The Georgia Ports Authority handled 447,590 twenty-foot equivalent container units in July, up 17 percent from 381,825 TEUs moved in June.
“I would like to thank our customers, and commend our employees, our partners at Gateway Terminals, and the Savannah and Brunswick ILA for achieving one of our busiest July performances ever,” said GPA President and CEO Griff Lynch. “Their efforts were aided by the reopening of Container Berth 1 at Garden City Terminal, which is already making a positive impact on the flow of cargo.”
The dock renovations increased annual berth capacity by 25 percent and extended the port’s ability to serve vessels capable of carrying 16,000+ TEUs.
“The expanded berth and four of the largest ship-to-shore cranes in North America came online last month, providing faster vessel service and an increase of 1.5 million TEUs in annual berth capacity,” said GPA Chief Operating Officer Ed McCarthy. “The Port of Savannah can now serve five big ships simultaneously, and has eliminated its vessel backlog.”
In total, GPA has ordered eight new ship-to-shore cranes for Garden City Terminal. The first four arrived in February and were operational in July; the next four are due to arrive August 24 and will be operational by December.
“We’re excited about our infrastructure projects, which are preparing Georgia Ports for the future,” said GPA Board Chairman Kent Fountain. “In addition to Berth 1, our transload facility will come online in September. We already have customers lined up to use the long-term storage at Garden City Terminal West opening in November, and construction is under way to renovate the berths and container yard at Ocean Terminal.”
Taken together, the soon-coming improvements will increase the Port of Savannah’s container capacity by approximately 3.5 million TEUs per year, for a new total of 10 million TEUs in annual capacity by 2026.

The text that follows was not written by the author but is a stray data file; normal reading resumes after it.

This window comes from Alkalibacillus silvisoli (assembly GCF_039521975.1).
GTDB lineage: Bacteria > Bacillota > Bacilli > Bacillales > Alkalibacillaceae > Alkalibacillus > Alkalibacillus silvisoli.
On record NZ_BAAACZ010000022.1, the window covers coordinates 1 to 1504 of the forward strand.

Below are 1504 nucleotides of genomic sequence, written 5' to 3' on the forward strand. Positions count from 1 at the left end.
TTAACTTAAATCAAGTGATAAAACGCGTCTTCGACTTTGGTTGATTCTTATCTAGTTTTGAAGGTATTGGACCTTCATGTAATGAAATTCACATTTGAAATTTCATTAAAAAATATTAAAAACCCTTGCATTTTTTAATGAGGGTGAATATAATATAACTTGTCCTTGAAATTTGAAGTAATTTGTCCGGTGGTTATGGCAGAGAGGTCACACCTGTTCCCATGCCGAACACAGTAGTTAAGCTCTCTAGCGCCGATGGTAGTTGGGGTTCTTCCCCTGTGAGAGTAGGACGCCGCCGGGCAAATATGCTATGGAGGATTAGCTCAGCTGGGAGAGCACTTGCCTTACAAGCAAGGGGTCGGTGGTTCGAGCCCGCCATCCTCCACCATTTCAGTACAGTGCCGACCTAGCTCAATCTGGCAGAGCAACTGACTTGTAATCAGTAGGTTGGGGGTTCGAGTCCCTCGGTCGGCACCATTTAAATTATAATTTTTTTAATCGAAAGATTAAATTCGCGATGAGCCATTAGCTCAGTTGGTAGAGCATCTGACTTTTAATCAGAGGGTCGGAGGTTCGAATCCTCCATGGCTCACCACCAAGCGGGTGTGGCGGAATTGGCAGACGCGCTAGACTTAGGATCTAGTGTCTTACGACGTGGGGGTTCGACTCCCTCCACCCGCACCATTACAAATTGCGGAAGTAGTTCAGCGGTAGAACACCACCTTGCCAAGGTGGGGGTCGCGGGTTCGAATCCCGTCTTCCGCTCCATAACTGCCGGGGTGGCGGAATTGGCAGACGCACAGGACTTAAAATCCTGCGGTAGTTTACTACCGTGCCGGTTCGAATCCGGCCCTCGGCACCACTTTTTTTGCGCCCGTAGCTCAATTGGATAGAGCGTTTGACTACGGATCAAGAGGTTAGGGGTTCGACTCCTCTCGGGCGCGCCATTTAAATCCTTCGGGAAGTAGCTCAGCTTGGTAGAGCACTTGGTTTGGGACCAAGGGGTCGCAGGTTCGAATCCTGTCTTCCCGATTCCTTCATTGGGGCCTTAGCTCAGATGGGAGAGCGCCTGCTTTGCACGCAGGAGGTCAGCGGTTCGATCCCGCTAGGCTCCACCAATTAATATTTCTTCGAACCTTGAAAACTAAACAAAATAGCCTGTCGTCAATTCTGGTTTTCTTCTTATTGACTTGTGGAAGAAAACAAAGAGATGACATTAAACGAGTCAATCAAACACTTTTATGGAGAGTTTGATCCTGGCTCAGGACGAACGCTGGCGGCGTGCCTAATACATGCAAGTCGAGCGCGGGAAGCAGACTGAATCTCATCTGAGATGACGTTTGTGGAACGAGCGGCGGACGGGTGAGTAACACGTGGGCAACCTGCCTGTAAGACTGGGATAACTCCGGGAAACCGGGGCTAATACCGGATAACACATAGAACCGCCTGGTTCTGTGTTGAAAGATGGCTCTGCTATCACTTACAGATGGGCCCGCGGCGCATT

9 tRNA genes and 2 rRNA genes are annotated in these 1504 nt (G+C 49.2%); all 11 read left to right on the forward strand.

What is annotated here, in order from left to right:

Compared to the pre-pandemic month of July 2019, last month’s performance was an increase of 60,564 TEUs, for a compound annual growth rate over the last four years of 3.7 percent. The July performance constituted a decrease of 16 percent compared to July 2022, which was GPA’s busiest July on record, at 530,800 TEUs.
In Roll-on/Roll-off cargo, Georgia Ports handled nearly 71,000 units of autos and heavy machinery in July, an increase of 23 percent or 13,367 units compared to the same month last year. It was a Top 5 month for Ro/Ro at GPA.
“The strong showing in finished vehicles last fiscal year has continued into the first month of FY2024,” Lynch said. “The primary driver is increased production supported by better microchip availability.”
Georgia’s deepwater ports and inland barge terminals support more than 561,000 jobs throughout the state annually, and contribute $33 billion in income, $140 billion in revenue and $3.8 billion in state and local taxes to Georgia’s economy